Dayton, VA, 5/27/16

All photos are Marshall Faintich

I had previously posted a birding trip that Walt Childs and I had made to Pocosin Cabin, with a later stop that afternoon at Silver Lake in Dayton, Virginia. One of the birds we saw at Silver Lake was a gull that we thought was a Laughing Gull, and I reported it as one. I then received an email from Allen Larner that Laughing Gulls are rare in the mountains and valleys sections of Virginia, and I should file a report with the Virginia Avian Records Committee (VARCOM). I hadn't realized the rarity of this species in the mountains and valleys, and I reloaded all of the photos I had taken of this bird to process them for the VARCOM submission.

After reviewing the additional photos, I thought that the bird looked a bit odd, and I consulted Kenn Kaufman's Field Guide to Advanced Birding. After reading the information in the guide, the bird in the photos looked more like a first summer Franklin's Gull to me than a Laughing Gull. I called Walt, and he did some research, was also unsure, and suggested that we send the photos to Steve Rottenborn, who is a Senior Wildlife Ecologist now living in California, an expert on gulls, and a co-author of Virginia Birdlife (the "Gold Book"). The 2007 Gold Book states that there is only one record of a Franklin's Gull in the mountains and valleys of Virginia, and that was in 1898.

Here is the response from Steve:

"Hi Marshall,

Excellent record - this is a second-year ("first-summer") Franklin's! A Laughing Gull of any age would have much more extensive black on the primaries and much less contrast between the black on the primaries and the paler coloring on the rest of the wing. This difference is particularly noticeable on the underside of the wing. On your bird, the underside of the wing shows fairly limited black contrasting sharply with the pale bases to the primaries. There is even a hint of the large white patches (which will be much more noticeable a year from now when the bird is a third-year bird) between the medium-gray primary bases and the black primary tips on p6 and p7. On a Laughing Gull, from below, the black would be more extensive and would blend gradually into dark gray at the bases of the primaries and on the inner primaries, so that the contrast visible in your photos would not be present on a Laughing.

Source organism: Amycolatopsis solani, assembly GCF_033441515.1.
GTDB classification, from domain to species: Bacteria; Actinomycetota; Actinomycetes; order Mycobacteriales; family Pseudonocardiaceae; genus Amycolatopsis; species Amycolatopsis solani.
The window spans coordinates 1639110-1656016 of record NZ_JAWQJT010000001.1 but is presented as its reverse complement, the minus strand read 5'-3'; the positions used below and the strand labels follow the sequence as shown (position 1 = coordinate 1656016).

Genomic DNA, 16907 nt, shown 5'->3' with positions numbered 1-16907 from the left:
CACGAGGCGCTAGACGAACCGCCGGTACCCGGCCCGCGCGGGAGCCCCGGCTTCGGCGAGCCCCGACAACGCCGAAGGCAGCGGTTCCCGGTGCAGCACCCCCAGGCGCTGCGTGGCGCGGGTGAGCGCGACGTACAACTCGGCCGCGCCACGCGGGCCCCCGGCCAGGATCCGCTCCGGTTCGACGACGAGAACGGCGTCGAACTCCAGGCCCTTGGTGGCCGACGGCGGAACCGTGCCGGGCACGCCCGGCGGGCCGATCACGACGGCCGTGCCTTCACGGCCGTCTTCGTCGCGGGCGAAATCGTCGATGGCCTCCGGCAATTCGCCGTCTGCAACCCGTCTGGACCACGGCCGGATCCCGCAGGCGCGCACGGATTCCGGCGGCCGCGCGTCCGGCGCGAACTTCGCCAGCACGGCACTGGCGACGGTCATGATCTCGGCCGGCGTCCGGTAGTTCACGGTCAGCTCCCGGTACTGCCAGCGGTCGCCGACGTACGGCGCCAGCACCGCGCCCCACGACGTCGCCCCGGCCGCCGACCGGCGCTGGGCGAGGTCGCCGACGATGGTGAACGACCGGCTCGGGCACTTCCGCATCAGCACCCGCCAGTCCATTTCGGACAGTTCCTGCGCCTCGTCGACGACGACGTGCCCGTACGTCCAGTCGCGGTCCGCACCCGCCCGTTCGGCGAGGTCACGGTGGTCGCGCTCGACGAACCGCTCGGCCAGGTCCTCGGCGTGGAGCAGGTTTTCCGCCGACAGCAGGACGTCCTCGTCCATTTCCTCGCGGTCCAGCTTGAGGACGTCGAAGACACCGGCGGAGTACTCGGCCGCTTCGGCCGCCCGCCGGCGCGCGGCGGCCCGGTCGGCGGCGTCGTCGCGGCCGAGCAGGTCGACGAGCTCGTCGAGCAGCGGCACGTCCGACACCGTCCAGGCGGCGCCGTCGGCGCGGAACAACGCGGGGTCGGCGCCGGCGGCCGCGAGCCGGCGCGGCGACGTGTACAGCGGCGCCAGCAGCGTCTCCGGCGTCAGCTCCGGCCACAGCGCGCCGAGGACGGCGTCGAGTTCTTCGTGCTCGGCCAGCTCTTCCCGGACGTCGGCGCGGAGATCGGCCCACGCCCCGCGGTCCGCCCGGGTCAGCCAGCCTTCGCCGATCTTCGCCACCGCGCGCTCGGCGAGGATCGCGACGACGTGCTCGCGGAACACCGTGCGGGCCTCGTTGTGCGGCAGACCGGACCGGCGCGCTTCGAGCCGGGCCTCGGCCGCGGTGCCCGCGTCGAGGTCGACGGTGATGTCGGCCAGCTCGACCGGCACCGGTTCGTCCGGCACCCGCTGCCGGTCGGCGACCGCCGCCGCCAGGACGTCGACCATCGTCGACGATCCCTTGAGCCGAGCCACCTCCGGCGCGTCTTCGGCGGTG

The white eye crescents on your bird are also broader (and therefore bolder) than on a typical Laughing. I won't go so far as to say that no Laughing Gull can have eye crescents this broad, but your bird looks better for a Franklin's in that respect.

One thing that looks a little odd about your bird is that the bill looks longer than I'd expect on a Franklin's, which typically has a short-looking bill. However, I'd chalk that up to individual variation, as the rest of the bird looks fine for a Franklin's.

Great job!

Steve


Franklin's Gull


Franklin's Gull


Franklin's Gull


Franklin's Gull


Franklin's Gull


Franklin's Gull


Franklin's Gull


Franklin's Gull


Franklin's Gull

I am preparing the VARCOM submission.



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